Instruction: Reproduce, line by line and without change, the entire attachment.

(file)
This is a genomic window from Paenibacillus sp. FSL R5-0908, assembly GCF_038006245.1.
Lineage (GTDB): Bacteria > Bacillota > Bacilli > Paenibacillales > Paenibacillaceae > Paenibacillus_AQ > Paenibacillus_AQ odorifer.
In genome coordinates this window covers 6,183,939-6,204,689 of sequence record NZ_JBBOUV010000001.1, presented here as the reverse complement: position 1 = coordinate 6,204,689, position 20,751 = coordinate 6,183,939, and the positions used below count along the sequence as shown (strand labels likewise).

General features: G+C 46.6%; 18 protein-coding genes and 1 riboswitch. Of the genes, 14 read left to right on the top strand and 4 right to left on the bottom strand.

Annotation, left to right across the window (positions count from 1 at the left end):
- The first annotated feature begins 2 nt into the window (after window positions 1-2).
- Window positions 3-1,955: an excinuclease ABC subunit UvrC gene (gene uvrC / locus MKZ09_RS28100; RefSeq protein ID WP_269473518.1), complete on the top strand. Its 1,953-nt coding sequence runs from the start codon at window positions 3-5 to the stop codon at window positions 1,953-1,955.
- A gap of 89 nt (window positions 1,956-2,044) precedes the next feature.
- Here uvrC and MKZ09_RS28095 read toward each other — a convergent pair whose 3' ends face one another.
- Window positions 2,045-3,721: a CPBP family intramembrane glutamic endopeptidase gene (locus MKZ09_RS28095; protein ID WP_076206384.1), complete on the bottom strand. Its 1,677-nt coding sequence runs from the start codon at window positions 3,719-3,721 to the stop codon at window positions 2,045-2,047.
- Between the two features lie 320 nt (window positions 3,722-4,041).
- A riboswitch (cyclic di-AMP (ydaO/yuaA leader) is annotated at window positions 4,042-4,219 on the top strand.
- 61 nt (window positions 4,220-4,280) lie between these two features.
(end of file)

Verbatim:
This is a genomic window from Paenibacillus sp. FSL R5-0908, assembly GCF_038006245.1.
Lineage (GTDB): Bacteria > Bacillota > Bacilli > Paenibacillales > Paenibacillaceae > Paenibacillus_AQ > Paenibacillus_AQ odorifer.
In genome coordinates this window covers 6,183,939-6,204,689 of sequence record NZ_JBBOUV010000001.1, presented here as the reverse complement: position 1 = coordinate 6,204,689, position 20,751 = coordinate 6,183,939, and the positions used below count along the sequence as shown (strand labels likewise).

General features: G+C 46.6%; 18 protein-coding genes and 1 riboswitch. Of the genes, 14 read left to right on the top strand and 4 right to left on the bottom strand.

Annotation, left to right across the window (positions count from 1 at the left end):
- The first annotated feature begins 2 nt into the window (after window positions 1-2).
- Window positions 3-1,955: an excinuclease ABC subunit UvrC gene (gene uvrC / locus MKZ09_RS28100; RefSeq protein ID WP_269473518.1), complete on the top strand. Its 1,953-nt coding sequence runs from the start codon at window positions 3-5 to the stop codon at window positions 1,953-1,955.
- A gap of 89 nt (window positions 1,956-2,044) precedes the next feature.
- Here uvrC and MKZ09_RS28095 read toward each other — a convergent pair whose 3' ends face one another.
- Window positions 2,045-3,721: a CPBP family intramembrane glutamic endopeptidase gene (locus MKZ09_RS28095; protein ID WP_076206384.1), complete on the bottom strand. Its 1,677-nt coding sequence runs from the start codon at window positions 3,719-3,721 to the stop codon at window positions 2,045-2,047.
- Between the two features lie 320 nt (window positions 3,722-4,041).
- A riboswitch (cyclic di-AMP (ydaO/yuaA leader) is annotated at window positions 4,042-4,219 on the top strand.
- 61 nt (window positions 4,220-4,280) lie between these two features.